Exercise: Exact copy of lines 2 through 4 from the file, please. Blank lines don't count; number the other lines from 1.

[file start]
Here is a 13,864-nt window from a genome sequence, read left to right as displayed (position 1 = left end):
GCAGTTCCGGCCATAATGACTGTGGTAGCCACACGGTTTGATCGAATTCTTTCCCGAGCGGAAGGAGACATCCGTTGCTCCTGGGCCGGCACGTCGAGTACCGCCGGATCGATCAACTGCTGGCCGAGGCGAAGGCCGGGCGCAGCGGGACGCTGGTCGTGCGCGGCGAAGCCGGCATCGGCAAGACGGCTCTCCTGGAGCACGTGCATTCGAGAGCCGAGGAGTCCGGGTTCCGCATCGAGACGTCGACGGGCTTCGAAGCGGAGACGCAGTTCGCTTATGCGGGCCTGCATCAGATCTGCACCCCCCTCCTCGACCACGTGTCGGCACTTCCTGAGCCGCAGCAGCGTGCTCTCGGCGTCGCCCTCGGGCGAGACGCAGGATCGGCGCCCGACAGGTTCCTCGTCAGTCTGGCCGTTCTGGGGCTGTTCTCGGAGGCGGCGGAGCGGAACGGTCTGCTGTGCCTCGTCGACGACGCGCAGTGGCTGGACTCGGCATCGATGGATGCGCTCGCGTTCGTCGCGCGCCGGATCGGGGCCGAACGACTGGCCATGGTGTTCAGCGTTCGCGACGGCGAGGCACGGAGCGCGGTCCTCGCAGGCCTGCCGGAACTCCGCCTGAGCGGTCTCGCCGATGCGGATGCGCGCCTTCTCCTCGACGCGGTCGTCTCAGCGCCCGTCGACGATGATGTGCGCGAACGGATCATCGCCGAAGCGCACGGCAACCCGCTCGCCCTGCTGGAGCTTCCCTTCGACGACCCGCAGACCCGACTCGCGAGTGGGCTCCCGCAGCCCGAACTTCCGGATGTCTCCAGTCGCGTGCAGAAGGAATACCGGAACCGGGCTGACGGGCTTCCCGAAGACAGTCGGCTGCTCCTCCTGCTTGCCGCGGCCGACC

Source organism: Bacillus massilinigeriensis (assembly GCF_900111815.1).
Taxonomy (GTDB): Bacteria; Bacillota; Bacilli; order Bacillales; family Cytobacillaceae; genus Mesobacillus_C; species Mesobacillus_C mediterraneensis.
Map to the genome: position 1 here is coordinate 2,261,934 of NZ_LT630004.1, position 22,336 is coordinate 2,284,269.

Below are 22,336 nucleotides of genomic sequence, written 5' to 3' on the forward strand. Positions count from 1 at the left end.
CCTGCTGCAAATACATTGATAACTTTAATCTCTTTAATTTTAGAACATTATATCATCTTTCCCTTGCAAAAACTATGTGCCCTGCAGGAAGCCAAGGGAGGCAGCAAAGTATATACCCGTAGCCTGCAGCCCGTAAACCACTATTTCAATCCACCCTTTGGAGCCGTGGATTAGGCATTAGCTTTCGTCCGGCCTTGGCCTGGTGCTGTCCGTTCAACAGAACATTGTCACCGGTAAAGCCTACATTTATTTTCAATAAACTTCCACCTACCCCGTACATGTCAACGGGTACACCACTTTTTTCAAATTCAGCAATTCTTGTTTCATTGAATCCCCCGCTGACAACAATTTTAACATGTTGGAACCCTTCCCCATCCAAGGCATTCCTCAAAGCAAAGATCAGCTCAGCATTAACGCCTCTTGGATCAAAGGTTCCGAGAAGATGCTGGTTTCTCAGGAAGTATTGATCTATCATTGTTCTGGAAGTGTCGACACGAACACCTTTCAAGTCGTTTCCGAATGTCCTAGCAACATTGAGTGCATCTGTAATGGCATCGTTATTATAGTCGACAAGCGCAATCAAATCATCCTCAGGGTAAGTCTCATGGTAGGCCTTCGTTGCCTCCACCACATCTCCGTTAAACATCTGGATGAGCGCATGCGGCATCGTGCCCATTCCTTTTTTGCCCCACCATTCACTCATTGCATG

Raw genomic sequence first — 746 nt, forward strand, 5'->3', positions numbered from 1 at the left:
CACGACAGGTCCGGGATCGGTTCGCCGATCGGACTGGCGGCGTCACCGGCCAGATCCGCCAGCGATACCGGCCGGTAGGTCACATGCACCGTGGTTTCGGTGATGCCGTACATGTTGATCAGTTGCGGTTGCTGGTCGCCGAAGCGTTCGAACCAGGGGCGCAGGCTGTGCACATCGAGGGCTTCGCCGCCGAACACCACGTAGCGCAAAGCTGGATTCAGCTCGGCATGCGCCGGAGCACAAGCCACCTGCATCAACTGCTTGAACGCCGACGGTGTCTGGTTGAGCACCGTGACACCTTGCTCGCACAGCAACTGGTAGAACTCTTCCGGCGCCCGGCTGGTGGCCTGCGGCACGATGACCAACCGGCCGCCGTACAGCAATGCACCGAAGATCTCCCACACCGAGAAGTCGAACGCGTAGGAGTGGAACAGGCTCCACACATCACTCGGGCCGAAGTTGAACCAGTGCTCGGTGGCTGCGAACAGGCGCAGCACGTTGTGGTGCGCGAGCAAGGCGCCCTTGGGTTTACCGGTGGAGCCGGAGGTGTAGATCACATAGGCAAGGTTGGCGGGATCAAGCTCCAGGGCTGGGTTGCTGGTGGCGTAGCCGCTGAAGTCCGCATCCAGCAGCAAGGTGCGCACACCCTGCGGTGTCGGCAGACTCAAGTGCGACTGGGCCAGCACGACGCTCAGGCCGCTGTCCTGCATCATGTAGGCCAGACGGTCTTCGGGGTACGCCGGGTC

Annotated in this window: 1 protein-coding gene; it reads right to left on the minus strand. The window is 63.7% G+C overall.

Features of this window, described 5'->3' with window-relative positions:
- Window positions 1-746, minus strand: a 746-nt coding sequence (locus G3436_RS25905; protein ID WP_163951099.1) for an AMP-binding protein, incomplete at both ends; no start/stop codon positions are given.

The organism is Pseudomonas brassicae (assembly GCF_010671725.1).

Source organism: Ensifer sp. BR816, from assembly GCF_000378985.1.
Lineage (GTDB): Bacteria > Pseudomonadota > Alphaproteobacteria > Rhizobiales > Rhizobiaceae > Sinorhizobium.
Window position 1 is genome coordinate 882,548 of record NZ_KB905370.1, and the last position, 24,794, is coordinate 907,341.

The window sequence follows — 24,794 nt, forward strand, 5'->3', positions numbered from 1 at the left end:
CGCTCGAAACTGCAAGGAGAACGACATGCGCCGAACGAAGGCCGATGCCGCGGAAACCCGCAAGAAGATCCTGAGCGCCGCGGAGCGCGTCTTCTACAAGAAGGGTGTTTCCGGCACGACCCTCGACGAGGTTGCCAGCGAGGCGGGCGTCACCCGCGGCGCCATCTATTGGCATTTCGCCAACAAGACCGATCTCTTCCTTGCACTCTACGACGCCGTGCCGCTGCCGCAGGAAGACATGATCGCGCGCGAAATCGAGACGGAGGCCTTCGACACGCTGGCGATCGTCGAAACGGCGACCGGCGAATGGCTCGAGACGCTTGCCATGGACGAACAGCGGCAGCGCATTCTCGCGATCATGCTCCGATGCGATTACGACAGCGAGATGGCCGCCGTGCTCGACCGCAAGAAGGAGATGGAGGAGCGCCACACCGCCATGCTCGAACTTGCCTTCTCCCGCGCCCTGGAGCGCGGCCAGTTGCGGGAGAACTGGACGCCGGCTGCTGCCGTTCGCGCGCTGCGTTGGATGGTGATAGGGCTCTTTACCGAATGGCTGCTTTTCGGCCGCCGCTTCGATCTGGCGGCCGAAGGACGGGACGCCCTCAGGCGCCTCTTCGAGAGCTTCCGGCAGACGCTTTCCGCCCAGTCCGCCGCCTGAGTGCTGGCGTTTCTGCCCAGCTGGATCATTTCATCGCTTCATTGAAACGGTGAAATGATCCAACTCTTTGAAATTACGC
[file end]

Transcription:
GCAGTTCCGGCCATAATGACTGTGGTAGCCACACGGTTTGATCGAATTCTTTCCCGAGCGGAAGGAGACATCCGTTGCTCCTGGGCCGGCACGTCGAGTACCGCCGGATCGATCAACTGCTGGCCGAGGCGAAGGCCGGGCGCAGCGGGACGCTGGTCGTGCGCGGCGAAGCCGGCATCGGCAAGACGGCTCTCCTGGAGCACGTGCATTCGAGAGCCGAGGAGTCCGGGTTCCGCATCGAGACGTCGACGGGCTTCGAAGCGGAGACGCAGTTCGCTTATGCGGGCCTGCATCAGATCTGCACCCCCCTCCTCGACCACGTGTCGGCACTTCCTGAGCCGCAGCAGCGTGCTCTCGGCGTCGCCCTCGGGCGAGACGCAGGATCGGCGCCCGACAGGTTCCTCGTCAGTCTGGCCGTTCTGGGGCTGTTCTCGGAGGCGGCGGAGCGGAACGGTCTGCTGTGCCTCGTCGACGACGCGCAGTGGCTGGACTCGGCATCGATGGATGCGCTCGCGTTCGTCGCGCGCCGGATCGGGGCCGAACGACTGGCCATGGTGTTCAGCGTTCGCGACGGCGAGGCACGGAGCGCGGTCCTCGCAGGCCTGCCGGAACTCCGCCTGAGCGGTCTCGCCGATGCGGATGCGCGCCTTCTCCTCGACGCGGTCGTCTCAGCGCCCGTCGACGATGATGTGCGCGAACGGATCATCGCCGAAGCGCACGGCAACCCGCTCGCCCTGCTGGAGCTTCCCTTCGACGACCCGCAGACCCGACTCGCGAGTGGGCTCCCGCAGCCCGAACTTCCGGATGTCTCCAGTCGCGTGCAGAAGGAATACCGGAACCGGGCTGACGGGCTTCCCGAAGACAGTCGGCTGCTCCTCCTGCTTGCCGCGGCCGACC

Source organism: Bacillus massilinigeriensis (assembly GCF_900111815.1).
Taxonomy (GTDB): Bacteria; Bacillota; Bacilli; order Bacillales; family Cytobacillaceae; genus Mesobacillus_C; species Mesobacillus_C mediterraneensis.